Happy anniversary AHS! Arizona Humane Society marks 60 years in the Valley

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(Source: Arizona Humane Society) (Source: Arizona Humane Society)
PHOENIX (3TV/CBS 5) -

The Arizona Humane Society is marking a huge milestone. The shelter has been finding new families for homeless pets for 60 years now.

When it comes to puppy love, you could say it is just in Hanna Forstrom's blood. Her mom, Shelly, says Hannah got it from her, and she got it from her mom, Cricket.

“My mom and dad were kind of crazy because there are four of us kids and as soon as they would have a new child, they had to go get a new pet,” she remembers.

“I do animals because they can't speak for themselves,” adds Cricket.

And that love of animals means these three generations all give back to the Arizona Humane Society. “Mostly I worked on the Compassion with Fashion fashion show,” says Cricket.

They are not only involved with Compassion with Fashion fundraiser, but also volunteer the spay-neuter clinic, and Hannah takes part in summer camps. 

But for Cricket, it is personal.

Just a year after the Humane Society opened its doors in Arizona back in 1957, the shelter came to Cricket’s rescue. “We had this wonderful Irish setter collie mix,” she says, “Phoenix at that time, we didn't have fences around our yards. So my wonderful Caesar wandered off. And my mother immediately called the Humane Society.”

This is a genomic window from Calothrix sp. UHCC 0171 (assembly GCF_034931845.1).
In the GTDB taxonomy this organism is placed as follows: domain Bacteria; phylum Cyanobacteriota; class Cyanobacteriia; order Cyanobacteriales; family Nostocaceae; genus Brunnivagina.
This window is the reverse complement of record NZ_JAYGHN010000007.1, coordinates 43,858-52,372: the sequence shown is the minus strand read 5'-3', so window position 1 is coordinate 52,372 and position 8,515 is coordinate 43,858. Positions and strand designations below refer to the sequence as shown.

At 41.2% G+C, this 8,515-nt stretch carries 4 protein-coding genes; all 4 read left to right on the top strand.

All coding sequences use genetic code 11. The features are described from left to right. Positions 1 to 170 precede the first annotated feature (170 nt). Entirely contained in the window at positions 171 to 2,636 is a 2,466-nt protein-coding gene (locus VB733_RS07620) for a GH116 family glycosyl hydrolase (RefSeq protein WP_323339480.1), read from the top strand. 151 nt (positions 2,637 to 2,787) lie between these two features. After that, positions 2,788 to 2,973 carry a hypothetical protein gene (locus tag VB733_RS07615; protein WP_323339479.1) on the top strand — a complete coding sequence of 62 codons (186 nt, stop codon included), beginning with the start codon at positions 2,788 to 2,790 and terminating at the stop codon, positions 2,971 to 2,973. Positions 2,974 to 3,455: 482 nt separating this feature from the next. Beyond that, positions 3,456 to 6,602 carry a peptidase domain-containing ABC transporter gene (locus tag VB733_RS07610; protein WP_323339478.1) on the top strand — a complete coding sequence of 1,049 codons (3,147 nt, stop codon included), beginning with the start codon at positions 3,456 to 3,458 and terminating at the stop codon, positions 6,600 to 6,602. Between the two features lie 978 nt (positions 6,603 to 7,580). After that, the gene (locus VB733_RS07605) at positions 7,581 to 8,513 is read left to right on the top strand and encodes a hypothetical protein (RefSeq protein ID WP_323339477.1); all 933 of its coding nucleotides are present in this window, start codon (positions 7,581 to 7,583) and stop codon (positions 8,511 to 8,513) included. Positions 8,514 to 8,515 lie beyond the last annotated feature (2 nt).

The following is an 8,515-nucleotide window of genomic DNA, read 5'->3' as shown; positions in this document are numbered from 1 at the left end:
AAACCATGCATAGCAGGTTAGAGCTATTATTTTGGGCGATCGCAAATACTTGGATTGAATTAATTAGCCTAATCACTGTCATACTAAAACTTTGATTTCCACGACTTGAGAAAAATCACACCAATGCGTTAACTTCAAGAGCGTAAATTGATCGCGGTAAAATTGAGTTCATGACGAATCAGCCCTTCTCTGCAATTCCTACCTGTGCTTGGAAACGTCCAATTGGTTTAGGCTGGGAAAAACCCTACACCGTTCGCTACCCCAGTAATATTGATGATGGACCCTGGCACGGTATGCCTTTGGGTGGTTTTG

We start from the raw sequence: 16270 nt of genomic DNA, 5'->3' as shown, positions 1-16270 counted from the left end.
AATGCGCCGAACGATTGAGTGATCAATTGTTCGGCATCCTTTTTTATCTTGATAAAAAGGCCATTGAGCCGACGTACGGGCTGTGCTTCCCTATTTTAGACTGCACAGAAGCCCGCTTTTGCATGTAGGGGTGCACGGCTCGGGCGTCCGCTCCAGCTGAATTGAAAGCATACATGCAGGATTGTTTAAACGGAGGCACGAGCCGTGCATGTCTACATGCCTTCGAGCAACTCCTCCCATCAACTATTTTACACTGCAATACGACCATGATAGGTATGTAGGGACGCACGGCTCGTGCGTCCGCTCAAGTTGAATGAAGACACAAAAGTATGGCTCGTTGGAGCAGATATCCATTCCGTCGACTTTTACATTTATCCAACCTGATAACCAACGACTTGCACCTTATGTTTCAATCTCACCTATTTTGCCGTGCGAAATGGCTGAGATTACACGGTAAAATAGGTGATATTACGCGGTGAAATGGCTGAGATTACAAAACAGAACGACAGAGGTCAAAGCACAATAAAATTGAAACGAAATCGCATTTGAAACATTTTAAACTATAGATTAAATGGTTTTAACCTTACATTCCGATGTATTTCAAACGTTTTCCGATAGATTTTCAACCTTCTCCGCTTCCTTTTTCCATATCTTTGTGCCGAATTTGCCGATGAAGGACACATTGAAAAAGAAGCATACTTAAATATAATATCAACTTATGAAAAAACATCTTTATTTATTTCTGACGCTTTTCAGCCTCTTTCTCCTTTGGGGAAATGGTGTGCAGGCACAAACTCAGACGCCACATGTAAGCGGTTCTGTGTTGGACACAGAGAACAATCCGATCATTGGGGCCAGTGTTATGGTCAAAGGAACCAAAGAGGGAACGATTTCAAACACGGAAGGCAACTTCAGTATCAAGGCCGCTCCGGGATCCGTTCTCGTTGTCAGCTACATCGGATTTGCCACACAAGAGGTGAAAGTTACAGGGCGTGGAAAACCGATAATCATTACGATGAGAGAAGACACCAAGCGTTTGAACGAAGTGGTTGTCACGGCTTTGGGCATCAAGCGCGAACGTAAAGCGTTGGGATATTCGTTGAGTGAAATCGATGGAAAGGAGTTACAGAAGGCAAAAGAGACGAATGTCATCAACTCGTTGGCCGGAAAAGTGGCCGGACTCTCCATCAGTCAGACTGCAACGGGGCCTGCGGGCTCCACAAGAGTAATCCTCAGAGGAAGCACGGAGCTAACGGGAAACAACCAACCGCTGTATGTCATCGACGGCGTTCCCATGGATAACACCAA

And that is exactly where Caesar had ended up. “She came home one night with Caesar and we were all happy, happy to have him,” Cricket remembers.

But since then the Humane Society has become much more than a place to find lost pets, says spokeswoman Bretta Nelson. “And that means adding more programs to our trauma hospital, like our parvo puppy intensive care unit. Our bottle baby kitten intensive care unit. We are taking on those tough medical cases, behavioral cases, because those are the animals that need us the most.”

All are supported by volunteers like the Forstroms, who are carrying on a tradition of giving a voice and second chances to Valley animals.

“I don’t think we can even fathom what the Valley would be missing if we lost the Humane Society, from low cost spay/neuters to microchipping, to reuniting families with pets,” says Shelly.

Cricket adds, “It's very, very fulfilling.“

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